Atlantic City 1939.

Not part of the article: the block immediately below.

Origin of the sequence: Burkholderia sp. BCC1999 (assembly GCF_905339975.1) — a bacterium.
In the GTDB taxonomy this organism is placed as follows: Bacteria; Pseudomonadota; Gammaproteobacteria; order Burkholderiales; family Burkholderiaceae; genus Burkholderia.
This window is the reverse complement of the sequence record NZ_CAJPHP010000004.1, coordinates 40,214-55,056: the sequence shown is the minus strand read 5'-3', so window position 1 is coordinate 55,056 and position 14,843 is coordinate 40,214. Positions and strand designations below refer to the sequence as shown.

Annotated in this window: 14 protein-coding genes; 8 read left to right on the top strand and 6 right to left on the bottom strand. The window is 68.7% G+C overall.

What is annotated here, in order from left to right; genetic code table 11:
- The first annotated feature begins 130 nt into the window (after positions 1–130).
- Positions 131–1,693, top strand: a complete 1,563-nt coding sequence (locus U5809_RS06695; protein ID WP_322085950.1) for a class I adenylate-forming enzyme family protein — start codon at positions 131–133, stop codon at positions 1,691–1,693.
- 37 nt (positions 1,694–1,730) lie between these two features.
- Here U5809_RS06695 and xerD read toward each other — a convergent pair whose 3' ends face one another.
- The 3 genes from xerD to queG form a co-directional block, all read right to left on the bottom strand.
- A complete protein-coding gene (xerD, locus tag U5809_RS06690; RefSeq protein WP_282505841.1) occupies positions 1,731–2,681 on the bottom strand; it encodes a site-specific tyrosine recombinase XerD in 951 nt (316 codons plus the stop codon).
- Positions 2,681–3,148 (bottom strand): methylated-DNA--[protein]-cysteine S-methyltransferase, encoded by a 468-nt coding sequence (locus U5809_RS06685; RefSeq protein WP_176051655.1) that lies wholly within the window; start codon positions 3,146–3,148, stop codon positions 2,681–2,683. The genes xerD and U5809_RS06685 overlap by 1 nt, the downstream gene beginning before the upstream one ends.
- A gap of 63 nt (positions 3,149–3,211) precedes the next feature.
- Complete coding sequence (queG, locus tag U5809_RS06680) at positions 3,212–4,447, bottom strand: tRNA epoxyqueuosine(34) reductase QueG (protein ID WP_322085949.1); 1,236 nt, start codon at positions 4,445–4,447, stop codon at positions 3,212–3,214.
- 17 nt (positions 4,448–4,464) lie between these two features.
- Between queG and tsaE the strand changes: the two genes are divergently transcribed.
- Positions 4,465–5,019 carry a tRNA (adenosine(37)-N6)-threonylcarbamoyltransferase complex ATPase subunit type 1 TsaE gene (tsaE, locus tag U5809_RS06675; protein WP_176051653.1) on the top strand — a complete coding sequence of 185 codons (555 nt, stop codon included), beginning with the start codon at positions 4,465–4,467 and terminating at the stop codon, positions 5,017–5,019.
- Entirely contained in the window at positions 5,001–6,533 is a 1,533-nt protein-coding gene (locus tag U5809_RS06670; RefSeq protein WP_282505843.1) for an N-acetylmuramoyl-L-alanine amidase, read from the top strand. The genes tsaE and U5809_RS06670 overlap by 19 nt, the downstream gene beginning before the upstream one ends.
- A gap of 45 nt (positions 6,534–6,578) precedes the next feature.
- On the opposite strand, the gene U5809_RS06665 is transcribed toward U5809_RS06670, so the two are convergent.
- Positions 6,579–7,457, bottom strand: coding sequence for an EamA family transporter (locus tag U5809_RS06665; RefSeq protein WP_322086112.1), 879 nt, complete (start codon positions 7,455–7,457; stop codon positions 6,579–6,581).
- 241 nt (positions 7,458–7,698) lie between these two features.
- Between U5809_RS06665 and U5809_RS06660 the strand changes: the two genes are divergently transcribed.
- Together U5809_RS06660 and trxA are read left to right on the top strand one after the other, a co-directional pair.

ATLANTIC CITY 1939 When I was young and returning from death's door, I served as chaperone, pale as waxworks, a holiday child, under the bear laprobe in the back of my courtesy uncle's Cadillac careening through a world gone wild. The Germans pushed into Poland. My mother sat up front, close pressed as bees to honey to Uncle Les and wobbled the stick he shifted by. I whooped my leftover cough but said no word, a bear asleep or dead. Later, in the Boardwalk arcade when a chirping photographer made me put my face in the hole with wings, they snuggled behind him, winked and smiled as he fussed and clicked the shutter's spring and there I was corporeal in the garb of the angel Gabriel, forever a captive child. Pink with ardor, not knowing why, I longed for one of them to die that slow September by the sea. He fell on the beach at Normandy. I never heard her say his name again without a flush of shame for my complicity.